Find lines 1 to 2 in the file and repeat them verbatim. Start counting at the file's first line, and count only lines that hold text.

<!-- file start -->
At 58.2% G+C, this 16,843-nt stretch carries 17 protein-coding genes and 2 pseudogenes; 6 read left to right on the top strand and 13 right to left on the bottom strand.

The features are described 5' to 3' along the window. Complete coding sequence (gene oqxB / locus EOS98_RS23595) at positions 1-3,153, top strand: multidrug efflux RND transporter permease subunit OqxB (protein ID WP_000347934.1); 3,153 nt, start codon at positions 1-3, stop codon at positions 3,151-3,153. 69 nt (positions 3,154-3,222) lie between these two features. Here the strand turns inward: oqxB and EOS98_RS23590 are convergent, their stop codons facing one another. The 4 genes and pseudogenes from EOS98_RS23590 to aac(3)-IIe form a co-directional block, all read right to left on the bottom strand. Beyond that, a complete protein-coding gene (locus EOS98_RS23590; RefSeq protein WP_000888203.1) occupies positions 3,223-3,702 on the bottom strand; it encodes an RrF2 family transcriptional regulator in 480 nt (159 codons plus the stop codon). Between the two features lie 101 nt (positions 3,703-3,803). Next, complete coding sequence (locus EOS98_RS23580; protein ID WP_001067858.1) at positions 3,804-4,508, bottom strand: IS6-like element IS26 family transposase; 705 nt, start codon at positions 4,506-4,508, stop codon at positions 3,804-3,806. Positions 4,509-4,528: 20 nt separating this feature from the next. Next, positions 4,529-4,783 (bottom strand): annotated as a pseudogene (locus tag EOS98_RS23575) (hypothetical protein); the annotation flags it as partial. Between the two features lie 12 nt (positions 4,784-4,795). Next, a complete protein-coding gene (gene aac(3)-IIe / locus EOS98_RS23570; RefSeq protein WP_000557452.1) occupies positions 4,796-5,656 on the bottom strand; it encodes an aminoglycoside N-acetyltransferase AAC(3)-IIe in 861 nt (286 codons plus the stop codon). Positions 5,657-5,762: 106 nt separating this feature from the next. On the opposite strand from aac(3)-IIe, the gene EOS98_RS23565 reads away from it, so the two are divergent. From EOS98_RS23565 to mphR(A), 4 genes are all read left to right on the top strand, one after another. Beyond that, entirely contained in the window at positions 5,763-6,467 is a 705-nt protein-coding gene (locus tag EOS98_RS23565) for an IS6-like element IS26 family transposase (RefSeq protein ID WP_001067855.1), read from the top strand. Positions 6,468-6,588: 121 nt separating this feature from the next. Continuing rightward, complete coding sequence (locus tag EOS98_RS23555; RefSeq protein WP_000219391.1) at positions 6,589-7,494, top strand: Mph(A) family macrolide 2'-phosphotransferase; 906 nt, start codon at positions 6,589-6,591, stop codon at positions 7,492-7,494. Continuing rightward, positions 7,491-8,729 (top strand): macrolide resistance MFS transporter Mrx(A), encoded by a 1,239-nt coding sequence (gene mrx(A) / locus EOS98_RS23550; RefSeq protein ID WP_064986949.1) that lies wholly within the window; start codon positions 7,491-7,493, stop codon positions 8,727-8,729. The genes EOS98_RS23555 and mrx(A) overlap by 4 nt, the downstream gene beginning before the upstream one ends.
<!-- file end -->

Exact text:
At 58.2% G+C, this 16,843-nt stretch carries 17 protein-coding genes and 2 pseudogenes; 6 read left to right on the top strand and 13 right to left on the bottom strand.

The features are described 5' to 3' along the window. Complete coding sequence (gene oqxB / locus EOS98_RS23595) at positions 1-3,153, top strand: multidrug efflux RND transporter permease subunit OqxB (protein ID WP_000347934.1); 3,153 nt, start codon at positions 1-3, stop codon at positions 3,151-3,153. 69 nt (positions 3,154-3,222) lie between these two features. Here the strand turns inward: oqxB and EOS98_RS23590 are convergent, their stop codons facing one another. The 4 genes and pseudogenes from EOS98_RS23590 to aac(3)-IIe form a co-directional block, all read right to left on the bottom strand. Beyond that, a complete protein-coding gene (locus EOS98_RS23590; RefSeq protein WP_000888203.1) occupies positions 3,223-3,702 on the bottom strand; it encodes an RrF2 family transcriptional regulator in 480 nt (159 codons plus the stop codon). Between the two features lie 101 nt (positions 3,703-3,803). Next, complete coding sequence (locus EOS98_RS23580; protein ID WP_001067858.1) at positions 3,804-4,508, bottom strand: IS6-like element IS26 family transposase; 705 nt, start codon at positions 4,506-4,508, stop codon at positions 3,804-3,806. Positions 4,509-4,528: 20 nt separating this feature from the next. Next, positions 4,529-4,783 (bottom strand): annotated as a pseudogene (locus tag EOS98_RS23575) (hypothetical protein); the annotation flags it as partial. Between the two features lie 12 nt (positions 4,784-4,795). Next, a complete protein-coding gene (gene aac(3)-IIe / locus EOS98_RS23570; RefSeq protein WP_000557452.1) occupies positions 4,796-5,656 on the bottom strand; it encodes an aminoglycoside N-acetyltransferase AAC(3)-IIe in 861 nt (286 codons plus the stop codon). Positions 5,657-5,762: 106 nt separating this feature from the next. On the opposite strand from aac(3)-IIe, the gene EOS98_RS23565 reads away from it, so the two are divergent. From EOS98_RS23565 to mphR(A), 4 genes are all read left to right on the top strand, one after another. Beyond that, entirely contained in the window at positions 5,763-6,467 is a 705-nt protein-coding gene (locus tag EOS98_RS23565) for an IS6-like element IS26 family transposase (RefSeq protein ID WP_001067855.1), read from the top strand. Positions 6,468-6,588: 121 nt separating this feature from the next. Continuing rightward, complete coding sequence (locus tag EOS98_RS23555; RefSeq protein WP_000219391.1) at positions 6,589-7,494, top strand: Mph(A) family macrolide 2'-phosphotransferase; 906 nt, start codon at positions 6,589-6,591, stop codon at positions 7,492-7,494. Continuing rightward, positions 7,491-8,729 (top strand): macrolide resistance MFS transporter Mrx(A), encoded by a 1,239-nt coding sequence (gene mrx(A) / locus EOS98_RS23550; RefSeq protein ID WP_064986949.1) that lies wholly within the window; start codon positions 7,491-7,493, stop codon positions 8,727-8,729. The genes EOS98_RS23555 and mrx(A) overlap by 4 nt, the downstream gene beginning before the upstream one ends.